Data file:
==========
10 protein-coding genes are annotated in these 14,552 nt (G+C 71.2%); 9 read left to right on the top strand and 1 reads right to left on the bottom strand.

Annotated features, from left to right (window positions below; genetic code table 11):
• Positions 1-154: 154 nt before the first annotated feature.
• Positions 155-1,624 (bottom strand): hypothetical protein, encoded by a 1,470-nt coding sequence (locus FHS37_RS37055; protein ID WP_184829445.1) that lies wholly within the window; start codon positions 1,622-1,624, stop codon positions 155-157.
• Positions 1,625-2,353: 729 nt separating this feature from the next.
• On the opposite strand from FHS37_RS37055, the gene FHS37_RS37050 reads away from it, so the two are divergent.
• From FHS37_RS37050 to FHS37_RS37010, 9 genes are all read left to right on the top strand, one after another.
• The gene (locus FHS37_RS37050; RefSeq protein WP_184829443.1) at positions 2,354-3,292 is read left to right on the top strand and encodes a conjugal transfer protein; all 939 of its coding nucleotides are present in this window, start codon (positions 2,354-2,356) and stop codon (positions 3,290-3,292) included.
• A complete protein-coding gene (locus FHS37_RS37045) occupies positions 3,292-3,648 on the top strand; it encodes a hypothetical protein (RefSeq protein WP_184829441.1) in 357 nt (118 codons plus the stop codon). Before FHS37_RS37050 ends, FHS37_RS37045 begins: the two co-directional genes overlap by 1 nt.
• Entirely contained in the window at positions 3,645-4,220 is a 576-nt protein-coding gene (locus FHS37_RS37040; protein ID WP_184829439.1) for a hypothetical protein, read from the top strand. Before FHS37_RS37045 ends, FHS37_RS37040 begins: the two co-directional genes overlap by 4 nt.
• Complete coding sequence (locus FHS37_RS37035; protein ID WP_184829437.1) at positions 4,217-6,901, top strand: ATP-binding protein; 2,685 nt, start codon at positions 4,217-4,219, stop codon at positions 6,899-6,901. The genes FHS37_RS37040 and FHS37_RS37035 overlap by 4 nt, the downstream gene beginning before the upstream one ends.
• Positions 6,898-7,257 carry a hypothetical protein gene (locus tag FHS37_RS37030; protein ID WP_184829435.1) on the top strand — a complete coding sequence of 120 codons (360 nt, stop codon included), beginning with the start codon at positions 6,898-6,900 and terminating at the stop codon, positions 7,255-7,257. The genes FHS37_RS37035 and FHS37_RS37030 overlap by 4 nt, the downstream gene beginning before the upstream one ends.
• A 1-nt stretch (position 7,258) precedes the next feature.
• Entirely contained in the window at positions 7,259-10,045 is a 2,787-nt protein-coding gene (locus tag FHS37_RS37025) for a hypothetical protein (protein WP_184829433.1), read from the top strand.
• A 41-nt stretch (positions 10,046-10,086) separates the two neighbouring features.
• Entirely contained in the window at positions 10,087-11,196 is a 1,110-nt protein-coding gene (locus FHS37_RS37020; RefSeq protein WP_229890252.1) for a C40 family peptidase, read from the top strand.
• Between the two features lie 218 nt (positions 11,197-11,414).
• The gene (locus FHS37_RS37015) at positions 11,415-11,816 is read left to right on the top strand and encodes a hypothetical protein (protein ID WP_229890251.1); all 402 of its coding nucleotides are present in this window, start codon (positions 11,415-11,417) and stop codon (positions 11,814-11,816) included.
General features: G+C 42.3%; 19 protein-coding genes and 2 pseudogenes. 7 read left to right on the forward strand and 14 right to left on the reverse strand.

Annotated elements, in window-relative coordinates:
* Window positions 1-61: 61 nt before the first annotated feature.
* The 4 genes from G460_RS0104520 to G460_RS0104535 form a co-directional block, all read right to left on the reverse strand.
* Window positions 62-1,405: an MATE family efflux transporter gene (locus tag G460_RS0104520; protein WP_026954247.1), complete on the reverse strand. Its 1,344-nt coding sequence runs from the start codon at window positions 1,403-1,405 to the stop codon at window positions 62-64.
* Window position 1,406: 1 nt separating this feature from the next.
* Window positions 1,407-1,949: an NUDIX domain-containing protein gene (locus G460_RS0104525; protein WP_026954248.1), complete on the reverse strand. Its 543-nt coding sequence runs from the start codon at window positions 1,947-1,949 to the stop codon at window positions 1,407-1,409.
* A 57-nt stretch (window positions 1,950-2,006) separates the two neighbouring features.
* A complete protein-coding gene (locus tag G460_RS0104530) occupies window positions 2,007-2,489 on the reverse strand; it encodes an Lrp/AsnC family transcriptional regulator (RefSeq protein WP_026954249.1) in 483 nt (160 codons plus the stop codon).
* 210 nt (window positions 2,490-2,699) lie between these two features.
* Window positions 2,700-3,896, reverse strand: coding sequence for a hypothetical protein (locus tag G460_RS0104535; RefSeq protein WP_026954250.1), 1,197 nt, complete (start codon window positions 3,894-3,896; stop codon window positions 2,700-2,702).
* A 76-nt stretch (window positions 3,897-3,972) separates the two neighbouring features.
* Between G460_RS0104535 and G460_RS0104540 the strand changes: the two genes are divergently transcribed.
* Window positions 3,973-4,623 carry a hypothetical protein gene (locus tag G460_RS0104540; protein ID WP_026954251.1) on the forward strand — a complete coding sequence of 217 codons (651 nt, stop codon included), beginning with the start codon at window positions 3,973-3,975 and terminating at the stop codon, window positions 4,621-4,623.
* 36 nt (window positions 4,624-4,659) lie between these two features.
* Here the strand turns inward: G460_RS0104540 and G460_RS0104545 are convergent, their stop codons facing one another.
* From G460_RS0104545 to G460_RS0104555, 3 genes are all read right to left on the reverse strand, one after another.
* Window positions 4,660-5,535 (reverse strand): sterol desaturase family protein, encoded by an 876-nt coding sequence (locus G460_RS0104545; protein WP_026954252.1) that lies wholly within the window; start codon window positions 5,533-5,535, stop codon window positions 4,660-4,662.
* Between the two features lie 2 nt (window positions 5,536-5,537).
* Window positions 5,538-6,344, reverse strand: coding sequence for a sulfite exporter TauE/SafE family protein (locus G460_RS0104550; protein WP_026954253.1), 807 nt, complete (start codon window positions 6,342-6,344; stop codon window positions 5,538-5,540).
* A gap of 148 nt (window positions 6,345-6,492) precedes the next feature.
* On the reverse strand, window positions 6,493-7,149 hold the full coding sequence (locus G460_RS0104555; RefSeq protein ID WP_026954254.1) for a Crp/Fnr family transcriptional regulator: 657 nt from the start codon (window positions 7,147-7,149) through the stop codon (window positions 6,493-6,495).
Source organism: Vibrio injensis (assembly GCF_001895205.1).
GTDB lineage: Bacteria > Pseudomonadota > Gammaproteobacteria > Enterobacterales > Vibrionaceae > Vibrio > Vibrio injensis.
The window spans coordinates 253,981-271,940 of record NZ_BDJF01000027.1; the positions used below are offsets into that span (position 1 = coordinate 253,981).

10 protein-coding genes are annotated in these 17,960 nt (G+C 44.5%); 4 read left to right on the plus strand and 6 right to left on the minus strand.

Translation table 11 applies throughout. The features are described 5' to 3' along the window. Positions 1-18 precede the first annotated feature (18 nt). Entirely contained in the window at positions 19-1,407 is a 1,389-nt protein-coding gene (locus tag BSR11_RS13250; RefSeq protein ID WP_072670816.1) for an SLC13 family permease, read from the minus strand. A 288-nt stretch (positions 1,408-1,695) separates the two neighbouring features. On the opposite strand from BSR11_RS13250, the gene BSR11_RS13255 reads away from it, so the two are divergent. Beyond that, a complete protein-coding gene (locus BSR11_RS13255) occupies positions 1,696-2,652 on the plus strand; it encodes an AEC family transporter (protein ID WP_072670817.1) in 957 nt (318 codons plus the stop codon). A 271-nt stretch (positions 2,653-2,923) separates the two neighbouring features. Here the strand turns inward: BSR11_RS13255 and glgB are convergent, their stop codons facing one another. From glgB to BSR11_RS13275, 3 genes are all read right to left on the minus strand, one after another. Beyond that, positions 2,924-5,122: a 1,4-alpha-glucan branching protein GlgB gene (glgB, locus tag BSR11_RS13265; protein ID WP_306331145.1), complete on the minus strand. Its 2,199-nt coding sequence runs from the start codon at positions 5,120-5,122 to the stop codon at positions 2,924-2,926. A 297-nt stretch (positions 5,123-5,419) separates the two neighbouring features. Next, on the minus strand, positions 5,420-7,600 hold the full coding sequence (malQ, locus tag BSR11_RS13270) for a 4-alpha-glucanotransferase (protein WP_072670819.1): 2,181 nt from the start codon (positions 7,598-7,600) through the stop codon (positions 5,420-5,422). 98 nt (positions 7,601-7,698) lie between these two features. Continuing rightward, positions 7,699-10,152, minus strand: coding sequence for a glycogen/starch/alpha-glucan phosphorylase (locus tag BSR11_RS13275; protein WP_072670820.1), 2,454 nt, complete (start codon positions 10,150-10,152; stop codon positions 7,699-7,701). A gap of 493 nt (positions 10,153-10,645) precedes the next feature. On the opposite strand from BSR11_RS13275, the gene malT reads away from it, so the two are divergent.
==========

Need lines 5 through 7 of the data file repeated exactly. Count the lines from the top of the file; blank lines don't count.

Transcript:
• Positions 1,625-2,353: 729 nt separating this feature from the next.
• On the opposite strand from FHS37_RS37055, the gene FHS37_RS37050 reads away from it, so the two are divergent.
• From FHS37_RS37050 to FHS37_RS37010, 9 genes are all read left to right on the top strand, one after another.